Correction of temperature, gravity and height from table I = -3.8 hPa
∴QFE = 995.0 – (0.1 + 3.8) = 991.1 hPa.
To obtain QNH, a correction at the rate of 0.03 hPa per feet for the height of the station above mean sea level is added to the QFE. Thus for the height of every 95ft 3.0 hPa to be added to QFE.
QNH = Aerodrome level pressure (QFE) + Height correction.
= 991.1 + 3.0 = 994.1 hPa.
Calculation of QFF from QFE
Table – II
|Dry Bulb Temp°F||QFE in hPa|
|-To be added-|
For stations whose elevations are between 800 – 2300 GPM
QFE = 995.5 hPa
Dry bulb temperature = 68.5°F
Correction to be added to QFE as per table II= 3.3 hPa
∴ QFF = 995.5 + 3.3 = 998.8hpa.
For stations with higher elevation, the geo-potentials of nearest standard pressure level (850, 700, and 500 hPa) shall be reported as follows:
(a) Stations whose elevation is in the range of 800 – 2300 Geo Potential Meter (GPM), shall report in GPM, the geo-potentials of 850 hPa pressure level.
(b) Stations higher than 2300 GPM but not exceeding 3700 GPM shall report in GPM, the geo-potentials of 700 hPa pressure level.
(c) Stations whose elevation exceeds 3700GPM shall report in GPM the geo-potentials of 500hPa pressure level.
An example of reporting the pressure of a station whose elevation is in the range of 800 – 2300 GPM is shown below:
Height: 896.7 M
Barometer reading (Corrected for Index, temperature and gravity) = 905.6 hPa
Dry bulb reading: = 64.6°F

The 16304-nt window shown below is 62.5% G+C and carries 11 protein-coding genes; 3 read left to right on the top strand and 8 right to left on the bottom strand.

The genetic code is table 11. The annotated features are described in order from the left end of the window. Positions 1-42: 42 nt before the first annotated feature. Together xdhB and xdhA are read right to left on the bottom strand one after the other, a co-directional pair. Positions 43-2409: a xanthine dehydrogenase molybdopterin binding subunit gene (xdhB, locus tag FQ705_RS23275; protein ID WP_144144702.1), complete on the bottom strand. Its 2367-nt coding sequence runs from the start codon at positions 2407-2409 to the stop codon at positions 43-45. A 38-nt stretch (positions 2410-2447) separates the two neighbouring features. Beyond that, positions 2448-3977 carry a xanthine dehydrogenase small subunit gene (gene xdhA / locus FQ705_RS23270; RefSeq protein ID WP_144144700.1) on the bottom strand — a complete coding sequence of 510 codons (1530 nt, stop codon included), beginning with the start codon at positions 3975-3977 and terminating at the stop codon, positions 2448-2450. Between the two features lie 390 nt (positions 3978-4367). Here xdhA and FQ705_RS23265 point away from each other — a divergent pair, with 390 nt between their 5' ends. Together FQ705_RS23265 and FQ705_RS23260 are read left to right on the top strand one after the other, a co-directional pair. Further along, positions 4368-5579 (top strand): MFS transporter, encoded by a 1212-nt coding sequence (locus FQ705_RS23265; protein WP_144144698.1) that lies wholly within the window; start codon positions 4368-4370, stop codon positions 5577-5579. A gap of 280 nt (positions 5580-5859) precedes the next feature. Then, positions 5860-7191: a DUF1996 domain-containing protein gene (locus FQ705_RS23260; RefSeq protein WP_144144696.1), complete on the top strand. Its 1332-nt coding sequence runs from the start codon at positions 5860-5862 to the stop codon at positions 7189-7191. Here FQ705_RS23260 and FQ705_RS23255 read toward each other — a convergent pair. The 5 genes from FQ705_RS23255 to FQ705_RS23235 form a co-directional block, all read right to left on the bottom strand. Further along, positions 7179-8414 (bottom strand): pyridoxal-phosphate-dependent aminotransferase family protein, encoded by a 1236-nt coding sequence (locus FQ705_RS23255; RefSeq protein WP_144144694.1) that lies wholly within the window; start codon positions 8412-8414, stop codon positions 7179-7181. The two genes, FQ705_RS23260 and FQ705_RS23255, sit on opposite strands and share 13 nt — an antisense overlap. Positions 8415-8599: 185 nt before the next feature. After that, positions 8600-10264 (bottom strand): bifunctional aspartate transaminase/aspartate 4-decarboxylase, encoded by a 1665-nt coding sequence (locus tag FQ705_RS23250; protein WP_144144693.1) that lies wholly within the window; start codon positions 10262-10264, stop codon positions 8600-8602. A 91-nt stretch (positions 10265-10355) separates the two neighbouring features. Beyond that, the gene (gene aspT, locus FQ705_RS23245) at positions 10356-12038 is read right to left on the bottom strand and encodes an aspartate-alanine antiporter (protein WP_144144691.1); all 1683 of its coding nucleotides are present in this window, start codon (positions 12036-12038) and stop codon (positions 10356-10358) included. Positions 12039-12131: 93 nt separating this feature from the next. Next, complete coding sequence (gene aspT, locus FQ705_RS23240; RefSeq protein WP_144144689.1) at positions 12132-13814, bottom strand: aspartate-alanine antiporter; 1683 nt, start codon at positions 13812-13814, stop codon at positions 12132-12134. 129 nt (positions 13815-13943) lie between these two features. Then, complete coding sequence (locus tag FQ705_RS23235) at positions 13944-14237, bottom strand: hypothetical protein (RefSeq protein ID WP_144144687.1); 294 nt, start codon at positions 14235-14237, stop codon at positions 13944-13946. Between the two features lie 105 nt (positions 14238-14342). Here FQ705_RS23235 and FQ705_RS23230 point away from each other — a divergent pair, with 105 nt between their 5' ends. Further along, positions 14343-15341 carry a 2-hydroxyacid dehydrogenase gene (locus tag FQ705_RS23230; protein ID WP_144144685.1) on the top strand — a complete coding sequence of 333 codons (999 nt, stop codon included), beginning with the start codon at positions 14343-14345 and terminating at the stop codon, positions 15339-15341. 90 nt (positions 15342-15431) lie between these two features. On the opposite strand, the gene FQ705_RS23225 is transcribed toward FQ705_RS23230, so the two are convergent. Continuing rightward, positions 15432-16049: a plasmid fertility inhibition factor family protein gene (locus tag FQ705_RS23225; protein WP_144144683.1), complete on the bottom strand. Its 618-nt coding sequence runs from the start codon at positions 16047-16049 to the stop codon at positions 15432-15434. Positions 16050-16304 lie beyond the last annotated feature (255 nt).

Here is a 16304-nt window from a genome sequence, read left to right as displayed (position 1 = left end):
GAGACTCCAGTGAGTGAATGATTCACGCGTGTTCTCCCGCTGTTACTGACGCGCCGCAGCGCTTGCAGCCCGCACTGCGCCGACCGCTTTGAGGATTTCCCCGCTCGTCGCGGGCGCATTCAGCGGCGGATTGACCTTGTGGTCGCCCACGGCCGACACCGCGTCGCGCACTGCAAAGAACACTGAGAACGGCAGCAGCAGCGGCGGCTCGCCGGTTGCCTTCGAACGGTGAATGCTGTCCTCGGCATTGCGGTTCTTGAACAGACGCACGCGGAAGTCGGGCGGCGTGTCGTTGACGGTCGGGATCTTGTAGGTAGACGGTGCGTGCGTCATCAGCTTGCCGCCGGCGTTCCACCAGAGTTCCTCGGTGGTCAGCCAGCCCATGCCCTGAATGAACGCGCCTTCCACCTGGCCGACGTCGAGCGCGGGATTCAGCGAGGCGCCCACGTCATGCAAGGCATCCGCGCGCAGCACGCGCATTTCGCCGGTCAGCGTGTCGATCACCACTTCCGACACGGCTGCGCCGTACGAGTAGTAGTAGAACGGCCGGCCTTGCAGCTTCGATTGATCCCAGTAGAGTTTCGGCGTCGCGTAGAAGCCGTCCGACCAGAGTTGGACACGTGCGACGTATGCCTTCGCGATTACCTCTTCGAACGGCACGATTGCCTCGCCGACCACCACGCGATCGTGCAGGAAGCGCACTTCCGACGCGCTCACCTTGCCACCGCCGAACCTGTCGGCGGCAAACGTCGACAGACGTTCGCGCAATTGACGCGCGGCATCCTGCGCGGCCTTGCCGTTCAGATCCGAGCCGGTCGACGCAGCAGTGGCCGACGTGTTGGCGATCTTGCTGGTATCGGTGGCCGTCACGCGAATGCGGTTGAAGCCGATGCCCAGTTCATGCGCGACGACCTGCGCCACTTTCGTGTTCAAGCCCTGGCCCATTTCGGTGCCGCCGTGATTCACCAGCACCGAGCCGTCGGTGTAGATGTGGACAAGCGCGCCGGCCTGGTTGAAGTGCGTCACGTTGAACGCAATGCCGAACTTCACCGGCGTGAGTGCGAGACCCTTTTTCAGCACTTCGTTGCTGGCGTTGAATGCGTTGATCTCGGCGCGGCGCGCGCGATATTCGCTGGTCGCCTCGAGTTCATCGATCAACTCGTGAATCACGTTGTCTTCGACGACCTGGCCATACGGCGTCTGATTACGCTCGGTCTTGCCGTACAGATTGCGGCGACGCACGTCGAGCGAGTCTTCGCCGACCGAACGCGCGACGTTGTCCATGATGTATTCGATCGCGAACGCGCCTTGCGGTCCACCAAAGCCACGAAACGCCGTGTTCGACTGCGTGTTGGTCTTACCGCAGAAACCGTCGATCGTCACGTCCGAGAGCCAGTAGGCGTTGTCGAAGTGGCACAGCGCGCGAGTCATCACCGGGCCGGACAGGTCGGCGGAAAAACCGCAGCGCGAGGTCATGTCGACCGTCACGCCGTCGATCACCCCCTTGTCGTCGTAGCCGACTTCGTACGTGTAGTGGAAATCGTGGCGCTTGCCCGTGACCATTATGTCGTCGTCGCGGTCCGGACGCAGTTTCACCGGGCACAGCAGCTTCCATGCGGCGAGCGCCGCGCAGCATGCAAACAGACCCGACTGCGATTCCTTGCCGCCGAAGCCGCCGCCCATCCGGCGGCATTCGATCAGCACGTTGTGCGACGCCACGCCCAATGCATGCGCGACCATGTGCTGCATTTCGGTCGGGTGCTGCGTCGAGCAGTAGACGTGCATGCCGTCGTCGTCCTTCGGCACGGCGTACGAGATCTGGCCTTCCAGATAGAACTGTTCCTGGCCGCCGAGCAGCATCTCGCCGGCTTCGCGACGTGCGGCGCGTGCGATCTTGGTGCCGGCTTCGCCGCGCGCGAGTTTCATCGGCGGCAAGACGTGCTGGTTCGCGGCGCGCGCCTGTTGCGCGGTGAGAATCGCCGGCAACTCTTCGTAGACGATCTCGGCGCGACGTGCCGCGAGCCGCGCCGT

From table III values read
For 904 = 1421
For 906 = 1439
The difference of 2 hPa = 18 GPM
The difference for 1.6 hPa ( 905.6-904) = (18/2) x (16/10)
∴ QFF = 1421 +14.4
= 1435.4 GPM
(Note: Geo Potential Meter (GPM) is approximately numerically equal to the altitude in meters)
Importance of QFE and QNH in Aviation
QFE is set on altimeter while in the vicinity of the airfield. This is the current value of the pressure reduced to the level of the airfield. An Altimeter set to QFE will read zero while on ground, where as while flying in the vicinity of the air field, Altimeter set to QFE indicate reasonably true height above the airfield level.
An ICAN altimeter whose subscale is set to the current value of QNH will read while on ground the elevation of the airfield above sea level, while flying in the immediate neighbourhood of the airfield, the Altimeter will indicate reasonably true altitude. The current value of QNH is supplied to aircraft in flight by ATC in hPa, inches or millimetres.